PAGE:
Does the programmatic context affect how you perform, say, a Bach Partita? “Absolutely, there is no question that my performances will vary depending on the rest of the program They couldn’t be more different. If I know that after a Bach Partita I will be playing a piece by Liszt or Prokofiev, the Bach will naturally vary. And vice versa, my Liszt or Shostakovich will sound different coming after Bach than it might coming after a Beethoven sonata, a work by Cage, Bill Bolcom, or whomever. The climate in the room depends very much on the entire musical context. And this is what makes listening to music a new experience each time.”
So does this mean that when you’re preparing a work, you leave open the possibility for flexibility, depending on context?
“Any musician whose goal is to play the same program exactly the same 15 times in a row isn’t dealing with human reality. It’s dangerous, and beyond ridiculous You wake up in the morning as a different person, and you have different experiences during the day. You meet different people, you eat different food. No day is exactly the same, and these experiences affect how music flows through an artist.”
The stylistic variations one encounters in performances of Bach continues to be hotly debated. I wondered what specific performers have helped him formulate his own approach.
“Bach has always been a central component of my listening habits. Fortunately, it seems that we’ve always had great interpreters of Bach, including harpsichordists, violinists, cellists, etc. I have always cherished the Bach Collegium Japan recordings with Ton Koopman. I listened to these for years. and they are certainly ones that I emulate musically.”
At this point in the interview I realized that so far he hasn’t singled out any keyboard players as models. I asked him to expand this seeming reluctance. He hesitates for a moment, perhaps wishing to not leave out any important pianistic models. “Murray Perhaia’s Goldberg Variations are an incredible achievement, and Andreas Staier’s version on harpsichord is amazing.”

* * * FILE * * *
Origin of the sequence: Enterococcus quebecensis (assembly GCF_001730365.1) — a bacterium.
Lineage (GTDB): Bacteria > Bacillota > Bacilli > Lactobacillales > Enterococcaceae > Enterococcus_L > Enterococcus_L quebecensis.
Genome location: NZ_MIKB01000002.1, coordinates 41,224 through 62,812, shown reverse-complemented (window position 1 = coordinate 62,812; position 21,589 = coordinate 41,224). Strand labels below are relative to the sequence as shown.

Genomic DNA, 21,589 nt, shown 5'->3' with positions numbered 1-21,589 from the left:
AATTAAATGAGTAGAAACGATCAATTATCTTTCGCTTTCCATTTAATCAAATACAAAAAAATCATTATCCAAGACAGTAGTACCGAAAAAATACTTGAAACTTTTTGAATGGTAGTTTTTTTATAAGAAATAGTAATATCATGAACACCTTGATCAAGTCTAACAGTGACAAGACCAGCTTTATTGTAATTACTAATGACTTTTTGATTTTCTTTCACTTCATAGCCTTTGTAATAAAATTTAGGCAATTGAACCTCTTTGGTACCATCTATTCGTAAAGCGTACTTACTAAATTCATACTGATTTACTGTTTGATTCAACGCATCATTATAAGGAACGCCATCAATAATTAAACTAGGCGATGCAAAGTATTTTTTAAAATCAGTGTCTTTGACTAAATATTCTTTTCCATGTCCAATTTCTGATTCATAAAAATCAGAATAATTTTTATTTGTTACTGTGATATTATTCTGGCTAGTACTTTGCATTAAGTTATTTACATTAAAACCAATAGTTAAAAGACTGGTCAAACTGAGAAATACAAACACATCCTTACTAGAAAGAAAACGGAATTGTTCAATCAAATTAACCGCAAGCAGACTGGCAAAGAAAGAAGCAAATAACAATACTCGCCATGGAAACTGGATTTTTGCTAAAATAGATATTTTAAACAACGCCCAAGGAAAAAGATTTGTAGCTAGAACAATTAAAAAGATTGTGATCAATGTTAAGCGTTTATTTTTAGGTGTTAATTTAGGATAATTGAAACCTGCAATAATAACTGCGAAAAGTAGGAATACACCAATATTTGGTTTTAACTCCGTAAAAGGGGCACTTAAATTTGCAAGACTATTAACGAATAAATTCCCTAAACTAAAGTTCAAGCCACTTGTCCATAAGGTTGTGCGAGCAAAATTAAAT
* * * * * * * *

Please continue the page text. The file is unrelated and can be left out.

If Levit’s tastes seem unusually inclusive, there are some surprising gaps in his repertoire. He rarely performs Chopin, feeling that others engage with this repertoire more persuasively than he could. He is equally reluctant to play Mozart, finding his music to be incompatible with the modern concert grand. If the pianist’s insight into standard repertoire was consistently illuminating, he became particularly animated when the discussion veered toward more contemporary music, including the American composer Frederic Rzewski.
“A few years ago I came across a recording of Rzewski’s ‘The People United Will Never Be Defeated.’ The discovery of this amazing piece really shook me. I quickly found a score, and decided not only to add it to my repertoire, but to contact the composer, who has been living in Europe for many years.” Their subsequent meetings not only gave him valuable insight into the massive, hour-long set of 37 variations, Levit mustered the courage to ask for a new piano work for him to premier.
Rzewski’s cycle of “Nanosonatas” for solo piano began life in 2006, and he has since added eight sonatas dedicated to Levit. Their collaborations will continue this season with Levit’s premier performance of the composer’s “Dreams II”.
He has since explored other modern modern music off the beaten track, including the quiet, freely flowing works of Morton Feldman and the politically virulent and populist music of self-described Maoist composer Cornelius Cardew. Levit also maintains a close working relationship such leading German composers as Wolfgang Rihm and Jorg Widmann. He has performed Stockhausen’s Klavierstück VI, but is equally drawn to the work of Renaissance master Josquin and the relatively unheralded 17th century composer George Muffat.
Given the pianist’s recent passions, it’s not surprising that his next recording will consist of three colossal sets of variations: Bach’s Goldberg, Beethoven’s Diabelli, and Rzewski’s “The People United Will Never Be Defeated.” Aside from the identical genre, this may seem like a trio of strange bedfellows. For Levit, it is a natural outgrowth of a rather dizzying array of explorations. “For me, at this point in my life, these are the three most significant sets of piano variations in the repertoire. I love the concept of variations - taking a germ of an idea, beginning a series of explorations, and finally arriving at a conclusion. Very much like life itself!”